TikTok pushes suicide and self-harm content to children within three minutes of joining app, study finds

Online safety campaigners warn the app could encourage eating disorders, self-harm and suicide
Watch more of our videos on Shots! 
and live on Freeview channel 276
Visit Shots! now

Some young TikTok users are being shown potentially harmful content which could encourage eating disorders, self-harm and suicide, an online safety group claims.

The group found certain accounts were repeatedly being served content around eating disorders and other harmful topics in as little as 2.6 minutes, and eating disorder content was recommended within eight minutes after joining the platform.

The video-sharing app includes a For You page, which uses an algorithm to recommend content to users as they interact and it gathers more information about their interests and preferences.

To test the algorithm, Center for Countering Digital Hate (CCDH) researchers created two accounts in the US, UK, Australia, and Canada and posed as 13-year-olds. In total eight accounts were created and data was collected from each account for the first 30 minutes of use.

Online safety campaigners warn the app could encourage eating disorders, self-harm and suicideOnline safety campaigners warn the app could encourage eating disorders, self-harm and suicide
Online safety campaigners warn the app could encourage eating disorders, self-harm and suicide

One account in each country was given a female name and the other was given a similar name, but with a reference to losing weight included in the username. The CCDH said it used this username method as previous research has shown that some users with body dysmorphia issues will often express this through their social media handles.

In its report, the CCDH said the accounts created indicated a preference for videos about body image, mental health, and eating disorders by pausing on relevant videos and pressing the like button. The report does not distinguish between content with a positive or negative intent. The CCDH argues it was not possible in many cases to determine the intent of a video and that even those with a positive intention could still be triggering to some.

The online safety group’s report argues that the speed in which TikTok recommends content to new users is harmful as on average, its accounts were served videos about mental health and body image every 39 seconds.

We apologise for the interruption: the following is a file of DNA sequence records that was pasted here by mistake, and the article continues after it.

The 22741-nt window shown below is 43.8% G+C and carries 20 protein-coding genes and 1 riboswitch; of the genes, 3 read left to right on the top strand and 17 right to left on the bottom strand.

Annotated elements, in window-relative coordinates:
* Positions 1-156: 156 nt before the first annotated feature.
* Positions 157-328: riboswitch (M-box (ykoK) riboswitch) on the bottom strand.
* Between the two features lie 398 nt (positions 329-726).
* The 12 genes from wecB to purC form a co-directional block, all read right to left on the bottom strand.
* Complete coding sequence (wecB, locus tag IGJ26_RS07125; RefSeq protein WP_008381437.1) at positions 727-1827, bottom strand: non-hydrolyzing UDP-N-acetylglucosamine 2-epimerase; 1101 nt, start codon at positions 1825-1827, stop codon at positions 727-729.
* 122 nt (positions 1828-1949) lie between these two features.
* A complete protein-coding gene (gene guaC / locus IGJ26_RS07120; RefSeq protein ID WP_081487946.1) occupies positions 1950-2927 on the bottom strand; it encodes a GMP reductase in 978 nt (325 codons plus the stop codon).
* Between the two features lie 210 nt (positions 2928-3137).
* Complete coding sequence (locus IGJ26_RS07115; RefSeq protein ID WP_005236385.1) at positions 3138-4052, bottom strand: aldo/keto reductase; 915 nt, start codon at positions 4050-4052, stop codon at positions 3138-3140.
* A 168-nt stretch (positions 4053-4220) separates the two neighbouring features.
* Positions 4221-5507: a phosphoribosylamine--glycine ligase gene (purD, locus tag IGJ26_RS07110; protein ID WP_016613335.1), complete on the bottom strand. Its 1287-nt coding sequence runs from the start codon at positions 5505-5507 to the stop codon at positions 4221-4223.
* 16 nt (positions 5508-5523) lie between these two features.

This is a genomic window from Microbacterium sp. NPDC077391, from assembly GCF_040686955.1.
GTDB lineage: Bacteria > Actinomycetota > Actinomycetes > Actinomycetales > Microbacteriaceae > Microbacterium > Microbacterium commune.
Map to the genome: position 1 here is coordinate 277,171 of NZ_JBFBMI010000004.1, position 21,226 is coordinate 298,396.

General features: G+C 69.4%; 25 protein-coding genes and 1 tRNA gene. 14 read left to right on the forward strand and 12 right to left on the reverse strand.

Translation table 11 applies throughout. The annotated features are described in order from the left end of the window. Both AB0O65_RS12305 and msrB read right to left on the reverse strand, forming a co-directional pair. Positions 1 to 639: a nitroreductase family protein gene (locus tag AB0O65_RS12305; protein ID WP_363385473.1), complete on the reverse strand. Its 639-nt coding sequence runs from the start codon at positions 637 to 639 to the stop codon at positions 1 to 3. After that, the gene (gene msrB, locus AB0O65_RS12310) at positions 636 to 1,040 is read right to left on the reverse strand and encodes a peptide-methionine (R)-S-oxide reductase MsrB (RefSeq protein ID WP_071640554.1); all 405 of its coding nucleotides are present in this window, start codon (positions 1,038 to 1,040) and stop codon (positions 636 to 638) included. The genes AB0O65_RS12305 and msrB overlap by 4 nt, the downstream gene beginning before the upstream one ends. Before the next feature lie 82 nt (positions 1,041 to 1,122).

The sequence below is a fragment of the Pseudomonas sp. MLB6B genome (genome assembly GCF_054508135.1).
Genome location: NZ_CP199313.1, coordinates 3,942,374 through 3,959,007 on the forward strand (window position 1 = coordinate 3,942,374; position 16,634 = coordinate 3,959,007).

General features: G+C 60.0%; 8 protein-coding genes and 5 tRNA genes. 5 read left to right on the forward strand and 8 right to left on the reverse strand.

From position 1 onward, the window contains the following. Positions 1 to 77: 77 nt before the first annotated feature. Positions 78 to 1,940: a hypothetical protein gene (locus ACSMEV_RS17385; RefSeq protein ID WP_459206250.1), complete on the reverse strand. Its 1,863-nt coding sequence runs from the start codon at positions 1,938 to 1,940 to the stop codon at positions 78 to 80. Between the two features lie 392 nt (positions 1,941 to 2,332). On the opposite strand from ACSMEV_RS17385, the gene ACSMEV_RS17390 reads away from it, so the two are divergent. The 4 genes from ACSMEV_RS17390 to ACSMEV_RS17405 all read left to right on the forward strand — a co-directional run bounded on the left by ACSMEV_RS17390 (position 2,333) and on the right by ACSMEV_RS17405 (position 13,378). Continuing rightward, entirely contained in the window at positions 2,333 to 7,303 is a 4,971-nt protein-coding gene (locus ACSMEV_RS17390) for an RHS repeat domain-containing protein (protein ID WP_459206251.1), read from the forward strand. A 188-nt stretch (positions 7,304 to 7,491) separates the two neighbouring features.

The research also revealed that more vulnerable accounts – those which included references to body image in the username – were served three times more harmful content and 12 times more self-harm and suicide-related content.

The CCDH said the study had found an eating disorder community on TikTok which uses both coded and open hashtags to share material on the site, with more than 13 billion views of their videos.

‘Poisoning young minds’

Imran Ahmed, chief executive of the CCDH, accused TikTok of “poisoning the minds” of younger users.

He said: “It promotes to children hatred of their own bodies and extreme suggestions of self-harm and disordered, potentially deadly, attitudes to food.

“Parents will be shocked to learn the truth and will be furious that lawmakers are failing to protect young people from big tech billionaires, their unaccountable social media apps and increasingly aggressive algorithms.”

The CCDH has published a new Parents’ Guide alongside the Molly Rose Foundation, which was set up by Ian Russell after his daughter Molly ended her own life after viewing harmful content on social media.

The guide encourages parents to speak “openly” with their children about social media and online safety and to seek help from support groups if concerned about their child.

In response to the research, a TikTok spokesperson said: “This activity and resulting experience does not reflect genuine behaviour or viewing experiences of real people.

“We regularly consult with health experts, remove violations of our policies, and provide access to supportive resources for anyone in need.

“We’re mindful that triggering content is unique to each individual and remain focused on fostering a safe and comfortable space for everyone, including people who choose to share their recovery journeys or educate others on these important topics.”

Related topics:

Comment Guidelines

National World encourages reader discussion on our stories. User feedback, insights and back-and-forth exchanges add a rich layer of context to reporting. Please review our Community Guidelines before commenting.